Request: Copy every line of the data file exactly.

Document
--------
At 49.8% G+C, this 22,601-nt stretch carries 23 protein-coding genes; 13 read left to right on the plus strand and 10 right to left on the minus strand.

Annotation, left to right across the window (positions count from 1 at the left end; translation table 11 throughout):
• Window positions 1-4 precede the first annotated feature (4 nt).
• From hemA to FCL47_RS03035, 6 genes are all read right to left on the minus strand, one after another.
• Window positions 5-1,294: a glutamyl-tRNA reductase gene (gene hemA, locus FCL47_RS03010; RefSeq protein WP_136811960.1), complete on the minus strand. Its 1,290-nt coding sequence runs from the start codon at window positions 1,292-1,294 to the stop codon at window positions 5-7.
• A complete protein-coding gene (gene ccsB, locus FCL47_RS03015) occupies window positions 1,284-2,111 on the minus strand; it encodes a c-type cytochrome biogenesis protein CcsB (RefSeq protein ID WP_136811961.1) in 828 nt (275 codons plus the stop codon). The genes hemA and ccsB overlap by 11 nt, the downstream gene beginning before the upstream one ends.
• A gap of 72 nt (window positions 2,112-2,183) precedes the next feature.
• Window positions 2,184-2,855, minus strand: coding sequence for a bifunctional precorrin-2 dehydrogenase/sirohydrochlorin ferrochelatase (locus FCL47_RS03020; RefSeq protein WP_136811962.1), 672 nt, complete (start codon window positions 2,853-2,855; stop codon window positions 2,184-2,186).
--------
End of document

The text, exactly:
At 49.8% G+C, this 22,601-nt stretch carries 23 protein-coding genes; 13 read left to right on the plus strand and 10 right to left on the minus strand.

Annotation, left to right across the window (positions count from 1 at the left end; translation table 11 throughout):
• Window positions 1-4 precede the first annotated feature (4 nt).
• From hemA to FCL47_RS03035, 6 genes are all read right to left on the minus strand, one after another.
• Window positions 5-1,294: a glutamyl-tRNA reductase gene (gene hemA, locus FCL47_RS03010; RefSeq protein WP_136811960.1), complete on the minus strand. Its 1,290-nt coding sequence runs from the start codon at window positions 1,292-1,294 to the stop codon at window positions 5-7.
• A complete protein-coding gene (gene ccsB, locus FCL47_RS03015) occupies window positions 1,284-2,111 on the minus strand; it encodes a c-type cytochrome biogenesis protein CcsB (RefSeq protein ID WP_136811961.1) in 828 nt (275 codons plus the stop codon). The genes hemA and ccsB overlap by 11 nt, the downstream gene beginning before the upstream one ends.
• A gap of 72 nt (window positions 2,112-2,183) precedes the next feature.
• Window positions 2,184-2,855, minus strand: coding sequence for a bifunctional precorrin-2 dehydrogenase/sirohydrochlorin ferrochelatase (locus FCL47_RS03020; RefSeq protein WP_136811962.1), 672 nt, complete (start codon window positions 2,853-2,855; stop codon window positions 2,184-2,186).